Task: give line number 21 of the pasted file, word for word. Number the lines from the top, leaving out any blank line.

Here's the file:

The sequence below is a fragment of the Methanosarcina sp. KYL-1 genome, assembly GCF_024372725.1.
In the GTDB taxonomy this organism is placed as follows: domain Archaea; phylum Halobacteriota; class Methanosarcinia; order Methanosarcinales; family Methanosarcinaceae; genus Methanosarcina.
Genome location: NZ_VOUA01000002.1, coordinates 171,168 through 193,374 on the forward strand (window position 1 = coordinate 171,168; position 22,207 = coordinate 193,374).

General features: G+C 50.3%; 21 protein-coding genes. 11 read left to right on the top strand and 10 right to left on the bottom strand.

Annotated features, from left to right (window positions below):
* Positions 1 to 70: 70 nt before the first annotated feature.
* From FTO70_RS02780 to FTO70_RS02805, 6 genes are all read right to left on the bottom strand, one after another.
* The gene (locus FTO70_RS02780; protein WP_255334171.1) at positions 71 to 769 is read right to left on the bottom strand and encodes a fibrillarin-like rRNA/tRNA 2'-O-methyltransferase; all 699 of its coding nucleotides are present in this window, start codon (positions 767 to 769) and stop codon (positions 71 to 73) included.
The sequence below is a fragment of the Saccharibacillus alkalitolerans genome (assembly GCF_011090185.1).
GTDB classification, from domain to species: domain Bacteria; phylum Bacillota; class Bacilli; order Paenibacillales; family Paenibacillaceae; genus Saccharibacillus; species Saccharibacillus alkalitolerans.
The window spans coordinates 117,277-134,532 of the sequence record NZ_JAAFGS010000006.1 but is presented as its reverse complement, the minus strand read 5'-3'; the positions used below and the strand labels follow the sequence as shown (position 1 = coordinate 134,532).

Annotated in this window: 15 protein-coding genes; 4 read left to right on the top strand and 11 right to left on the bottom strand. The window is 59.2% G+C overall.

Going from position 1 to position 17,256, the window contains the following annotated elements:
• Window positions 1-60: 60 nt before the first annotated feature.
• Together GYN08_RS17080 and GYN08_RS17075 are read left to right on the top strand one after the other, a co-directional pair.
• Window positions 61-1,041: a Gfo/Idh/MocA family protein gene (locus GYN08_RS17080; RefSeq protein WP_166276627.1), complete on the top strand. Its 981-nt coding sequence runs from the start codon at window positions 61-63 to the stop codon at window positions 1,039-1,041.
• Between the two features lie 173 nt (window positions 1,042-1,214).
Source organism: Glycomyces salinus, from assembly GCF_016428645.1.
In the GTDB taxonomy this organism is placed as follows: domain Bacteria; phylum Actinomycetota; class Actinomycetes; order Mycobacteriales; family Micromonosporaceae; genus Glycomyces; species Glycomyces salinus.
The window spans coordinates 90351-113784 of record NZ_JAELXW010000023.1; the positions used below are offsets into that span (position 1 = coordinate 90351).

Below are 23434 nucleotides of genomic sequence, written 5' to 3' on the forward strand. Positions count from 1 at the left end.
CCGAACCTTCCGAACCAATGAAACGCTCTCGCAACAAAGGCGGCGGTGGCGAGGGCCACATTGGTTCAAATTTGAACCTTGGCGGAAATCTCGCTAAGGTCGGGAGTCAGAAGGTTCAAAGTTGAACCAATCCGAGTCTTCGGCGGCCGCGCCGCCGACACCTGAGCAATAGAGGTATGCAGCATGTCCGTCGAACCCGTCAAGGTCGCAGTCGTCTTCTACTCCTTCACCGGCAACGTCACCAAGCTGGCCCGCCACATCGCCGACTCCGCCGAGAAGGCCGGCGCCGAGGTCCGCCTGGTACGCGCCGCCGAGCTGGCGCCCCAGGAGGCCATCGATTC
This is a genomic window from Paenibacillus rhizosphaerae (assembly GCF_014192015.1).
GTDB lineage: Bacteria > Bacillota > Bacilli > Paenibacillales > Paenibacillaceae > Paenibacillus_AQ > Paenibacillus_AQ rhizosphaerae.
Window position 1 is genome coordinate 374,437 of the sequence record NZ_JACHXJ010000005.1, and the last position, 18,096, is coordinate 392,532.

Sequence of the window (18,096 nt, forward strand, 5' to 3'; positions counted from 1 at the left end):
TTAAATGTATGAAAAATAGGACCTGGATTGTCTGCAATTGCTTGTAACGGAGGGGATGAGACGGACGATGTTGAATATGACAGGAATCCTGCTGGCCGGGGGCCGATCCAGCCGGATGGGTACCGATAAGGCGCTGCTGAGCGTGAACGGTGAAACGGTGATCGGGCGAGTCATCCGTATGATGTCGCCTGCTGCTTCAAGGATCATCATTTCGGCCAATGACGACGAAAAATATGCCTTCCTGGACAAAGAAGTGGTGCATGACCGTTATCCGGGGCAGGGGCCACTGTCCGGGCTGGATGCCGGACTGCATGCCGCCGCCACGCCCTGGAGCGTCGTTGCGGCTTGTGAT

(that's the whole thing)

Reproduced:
Below are 23434 nucleotides of genomic sequence, written 5' to 3' on the forward strand. Positions count from 1 at the left end.